By Emily Hsiang, Student at Haverford College
From yogurt containers we toss in the trash, to chip bags littered on the side of the road, we are constantly throwing away plastic materials. Our waste management systems give the gift of ignorant bliss, creating the sense that trash magically disappears once you place it out on the street curb. In truth, however, plastic wears down into tiny fragments called “microplastics” over time, and these remains live on through the winds and the ocean…in other words, the water bottle you threw away in high school may be out there still.
In particular, it’s important to understand the little-known process through which wind and ocean currents blow these plastic fragments around the world, allowing them to endlessly circulate. The transfer of microplastics is an increasingly pressing issue with each year, as these toxic bits pervade our air, our bodies, our plants, and more. In relatively recent years, scientists have only just realized the gravity of understanding how microplastics are transferred by wind and water; these patterns help us understand where plastic accumulates, and how this might be harmful in the long-term.
First, to more thoroughly understand how microplastics form, it is important to know that plastic is very difficult to decompose, given its relatively impenetrable structure. Like all materials in nature, plastic is eventually worn down, but very few bacteria can break down the pieces. It is only via an extremely long, slow process involving UV light from the sun that plastic may decompose.
In effect, nearly-invisible plastic fragments have been tracked to thousands of locations around the world, all because of atmospheric circulation. In other words, wind and water currents carry microplastics around the globe, as these particles function like any other type of dust, sand, or sediment. As expected, microplastics are heavily concentrated in largely-populated areas, including the U.S., which may be attributed to the widespread use and disposal of plastic products overall. The spread of microplastics is furthered by the heavy use of vehicles in these largely-populated places, as tires crush the plastic, then drag them along the roads or send them into the air with their exhaust. Also, in the ocean, accumulation of microplastics is higher along coastal areas, as plastic is discarded by the humans on land, then dragged down into the ocean.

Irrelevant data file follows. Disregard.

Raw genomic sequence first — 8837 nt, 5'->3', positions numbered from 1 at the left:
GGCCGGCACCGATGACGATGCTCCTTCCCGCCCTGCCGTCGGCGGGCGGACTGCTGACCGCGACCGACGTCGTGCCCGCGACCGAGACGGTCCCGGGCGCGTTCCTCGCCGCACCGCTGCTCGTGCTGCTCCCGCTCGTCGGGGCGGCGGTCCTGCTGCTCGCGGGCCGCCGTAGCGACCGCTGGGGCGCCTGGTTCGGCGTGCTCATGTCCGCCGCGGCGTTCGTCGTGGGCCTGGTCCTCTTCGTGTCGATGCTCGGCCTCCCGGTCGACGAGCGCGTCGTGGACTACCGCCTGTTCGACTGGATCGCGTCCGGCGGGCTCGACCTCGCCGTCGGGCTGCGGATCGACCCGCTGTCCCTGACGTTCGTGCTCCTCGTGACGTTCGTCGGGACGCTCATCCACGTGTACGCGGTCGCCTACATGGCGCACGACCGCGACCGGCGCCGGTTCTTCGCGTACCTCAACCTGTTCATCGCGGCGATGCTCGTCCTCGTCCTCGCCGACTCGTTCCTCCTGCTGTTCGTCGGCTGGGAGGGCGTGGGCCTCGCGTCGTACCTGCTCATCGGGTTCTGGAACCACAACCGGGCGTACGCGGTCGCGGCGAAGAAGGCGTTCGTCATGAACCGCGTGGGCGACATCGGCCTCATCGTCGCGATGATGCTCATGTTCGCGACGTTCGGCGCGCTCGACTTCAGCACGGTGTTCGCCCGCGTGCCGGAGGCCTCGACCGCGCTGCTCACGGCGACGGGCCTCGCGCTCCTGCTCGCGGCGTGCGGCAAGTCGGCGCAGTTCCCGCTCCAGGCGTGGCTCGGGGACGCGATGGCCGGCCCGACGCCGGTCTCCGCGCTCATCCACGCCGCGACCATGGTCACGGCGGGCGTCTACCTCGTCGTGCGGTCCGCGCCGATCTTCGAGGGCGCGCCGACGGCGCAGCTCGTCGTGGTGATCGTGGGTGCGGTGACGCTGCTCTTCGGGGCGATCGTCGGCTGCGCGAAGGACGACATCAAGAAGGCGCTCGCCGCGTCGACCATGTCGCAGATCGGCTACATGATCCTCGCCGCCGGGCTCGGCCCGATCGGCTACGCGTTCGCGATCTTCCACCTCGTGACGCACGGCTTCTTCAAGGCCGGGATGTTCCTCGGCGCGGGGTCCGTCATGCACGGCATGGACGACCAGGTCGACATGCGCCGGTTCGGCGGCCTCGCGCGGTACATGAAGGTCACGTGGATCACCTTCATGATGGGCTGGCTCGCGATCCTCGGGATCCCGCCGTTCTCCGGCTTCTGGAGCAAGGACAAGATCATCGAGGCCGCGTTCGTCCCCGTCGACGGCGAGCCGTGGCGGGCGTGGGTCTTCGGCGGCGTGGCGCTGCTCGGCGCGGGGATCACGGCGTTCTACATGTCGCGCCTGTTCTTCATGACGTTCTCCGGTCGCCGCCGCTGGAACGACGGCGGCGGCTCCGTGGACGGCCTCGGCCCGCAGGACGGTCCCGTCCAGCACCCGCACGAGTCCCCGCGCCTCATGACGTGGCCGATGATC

While microplastic accumulation in high populated areas is very intuitive, scientists were perplexed to also find these plastic remains in relatively isolated places, far from human activity. This is explained by newly-discovered evidence that finds microplastics can remain air-borne up to six and a half days, long enough to travel across an ocean or a continent. Evidently, the extremely miniscule size of microplastics contributes to their transportability, thus they are more easily carried by winds and ocean.
For this reason, microplastics have been found almost everywhere, from the soil to the human bloodstream. Notably, bits of plastic can leak into the food of almost any animal regardless of whether they are on the land or in the sea. While the effects of plastic inhalation are still widely unknown, the toxicity of plastic is known to damage the lungs and facilitate diseases. To mitigate the harmful potential of this issue, professionals recommend better waste management.
Generally speaking, it is always good to reduce waste when you can. There are plenty of reusable alternatives to your usual single-use products, such as reusable razors, masks, shopping bags, or straws. There are also plenty of non-plastic alternatives to products typically made from plastic, like this plastic-free toilet paper or these biodegradable plastic cups. Also, when it’s possible, you can donate items instead of throwing them out, including clothes, toys, books, kitchen tools, etc., or even shop at second-hand stores yourself. This article from 34th Street and this article from Billy Penn list the best places to thrift in Philly!
If you have to dispose of something, make sure you know what is recyclable to prevent unnecessary waste. As a good reminder, recycling guides like this one from Philadelphia Streets outline which products can be recycled, including newspapers or emptied bottles and cans, and which products are better left out, including light bulbs or greasy takeout containers. These slight changes to your day will only take a few extra seconds of thought, but will make a huge impact on our environment and our wellbeing!
A really informative article. I learned so much about .microplastics and how small changes can make a huge impact.
Thanks for the comment. We hope the article persuades you to change your recycling habits or to advocate for better recycling practices in your community.